What’s your elevator pitch? How do you describe what you do?
My paintings are modern, large and colourful… shifting between representation and abstract reflecting the Australian landscape. I create a plane to escape into.
How would you describe yourself in six words?
Mmm that’s a hard, lets see… INFP (so Myers Briggs tells me), empathetic, a bit crazy, loyal, warm. I asked my daughter for one more because this is hard and she said ….dedicated. Ohhhhh thanks Emma x
Where do you find inspiration and motivation?
Nature, nature, nature and every new landscape and moment that moves me. Oh and where the light shines.
What are the essential items in your workspace?
Graphite, charcoal and water colour pencils for sketching. A level, big canvases, acrylic and oil paints palette knives and brushes. My photography, oh and music!
Do you have a favourite tool that’s essential to your work?
My Canon 6D camera – it’s my third child.
What do you love the most about your creative space?
It’s big, quiet, it has a high ceiling and it is in the bush.
Is there something you don’t like, or would like to change?
Id like to cut a whole in the roof to let more natural light in.
Do you listen to anything while you work?
Yes I can’t paint without music… all sorts of music from Rudimental, Angus and Julia Stone, hip hop, ’90s dance music, reggae and RAW FM. Music is a must – it gives me energy and keeps me company.
Favourite work-time snack (or beverage)?
I start with a coffee almond milk and half hot water. The local coffee shop puts flake on top!
I love food but can’t eat big meals when I paint it makes me sluggish but I am totally spoilt because my mum brings me tea, soup and sushi.
What would be your dream job or collaboration?
Not sure about that one… but I feel like Sydney Road Gallery has ticked a few boxes on the dream list.
Who or what are your biggest creative influences?
Elizabeth Cummings and Richard Diebenkorn.
Tell us five online resources or apps you can’t live without.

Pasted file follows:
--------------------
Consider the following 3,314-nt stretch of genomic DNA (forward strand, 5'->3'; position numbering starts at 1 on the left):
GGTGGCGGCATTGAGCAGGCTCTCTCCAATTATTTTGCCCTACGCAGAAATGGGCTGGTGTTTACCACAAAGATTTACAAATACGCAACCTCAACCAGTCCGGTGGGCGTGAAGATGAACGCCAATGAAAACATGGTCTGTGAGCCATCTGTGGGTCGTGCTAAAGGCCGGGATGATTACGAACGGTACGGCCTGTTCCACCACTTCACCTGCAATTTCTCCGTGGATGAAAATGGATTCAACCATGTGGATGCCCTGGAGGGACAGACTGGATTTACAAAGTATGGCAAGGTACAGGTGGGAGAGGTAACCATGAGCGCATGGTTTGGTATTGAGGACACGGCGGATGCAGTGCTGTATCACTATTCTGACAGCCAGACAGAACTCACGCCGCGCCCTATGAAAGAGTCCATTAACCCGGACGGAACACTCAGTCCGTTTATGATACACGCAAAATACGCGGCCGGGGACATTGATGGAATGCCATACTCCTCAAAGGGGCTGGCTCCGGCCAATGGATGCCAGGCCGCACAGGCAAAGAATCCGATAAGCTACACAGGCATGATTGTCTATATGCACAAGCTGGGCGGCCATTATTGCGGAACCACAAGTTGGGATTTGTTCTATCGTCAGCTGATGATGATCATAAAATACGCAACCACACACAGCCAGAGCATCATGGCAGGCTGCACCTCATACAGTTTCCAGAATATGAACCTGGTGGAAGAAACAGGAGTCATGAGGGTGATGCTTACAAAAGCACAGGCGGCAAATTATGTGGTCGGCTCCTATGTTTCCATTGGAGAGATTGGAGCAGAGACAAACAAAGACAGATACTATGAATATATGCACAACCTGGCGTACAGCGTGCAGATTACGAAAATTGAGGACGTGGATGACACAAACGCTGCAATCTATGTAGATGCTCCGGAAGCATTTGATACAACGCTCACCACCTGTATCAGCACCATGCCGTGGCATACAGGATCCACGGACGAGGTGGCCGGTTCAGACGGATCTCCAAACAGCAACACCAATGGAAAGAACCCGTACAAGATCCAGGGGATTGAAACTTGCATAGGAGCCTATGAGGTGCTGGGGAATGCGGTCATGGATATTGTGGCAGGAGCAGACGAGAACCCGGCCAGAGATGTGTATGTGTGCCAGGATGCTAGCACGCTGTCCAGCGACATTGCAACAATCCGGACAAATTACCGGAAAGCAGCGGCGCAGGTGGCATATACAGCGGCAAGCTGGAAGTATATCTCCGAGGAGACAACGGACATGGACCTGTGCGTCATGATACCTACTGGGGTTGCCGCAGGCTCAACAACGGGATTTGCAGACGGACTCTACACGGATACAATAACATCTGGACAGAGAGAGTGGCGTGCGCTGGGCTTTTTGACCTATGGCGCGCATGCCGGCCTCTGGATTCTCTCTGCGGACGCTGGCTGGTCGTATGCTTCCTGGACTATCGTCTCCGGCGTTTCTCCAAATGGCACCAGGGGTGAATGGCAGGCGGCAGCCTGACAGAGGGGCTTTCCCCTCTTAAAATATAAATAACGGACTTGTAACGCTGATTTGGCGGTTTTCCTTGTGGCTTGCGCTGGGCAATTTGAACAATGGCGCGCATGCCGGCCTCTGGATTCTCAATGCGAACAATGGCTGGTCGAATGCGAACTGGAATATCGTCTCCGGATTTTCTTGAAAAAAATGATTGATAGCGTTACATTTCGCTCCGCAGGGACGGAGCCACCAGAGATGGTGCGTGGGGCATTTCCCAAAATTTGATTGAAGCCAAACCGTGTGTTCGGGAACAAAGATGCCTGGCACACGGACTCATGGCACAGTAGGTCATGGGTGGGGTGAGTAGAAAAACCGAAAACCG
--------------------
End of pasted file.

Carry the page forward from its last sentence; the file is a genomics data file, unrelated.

Instagram, Pinterest, artists and gallery websites, I love listening to “talking with painters” interviews with artists. You Tube videos to learn new skills, but realesate.com is my escapism website.
What’s the hardest thing about what you do?
Balance. Going from a crazy busy noisy day ruled by bells to a day of being totally in the moment, and then back again.
Artists block. The times when you get the feeling that you will never be able to paint again.
How do you work out the financial aspects of your business? What resources, tips and tools would you recommend?
I have a pile of paper work/receipts kept in a box that I sort a few times a year, an accountant, a diary. I did do a small business course at uni but I really do not have any advice that would be helpful!
What advice do you have for aspiring creatives?
Make choices and do things that move you in the direction of your dreams. Get involved, say yes and put yourself out there, don’t hide in your studio. Believe in your work – there is room for everyone and most of all: not everyone will like your work but as long as you do that’s what counts.
Do you have a dream that you’d love to fulfill?
Yes an artist residency in Greece please… or even Bundanon on the Shoalhaven River would nice.
You can connect with Amanda Tye here:
Amanda Tye exhibits at at Sydney Road Gallery.
To take a peek into a whole range of other artists’ and creatives’ lives and studios, visit the We Are Scout Space to Create archives.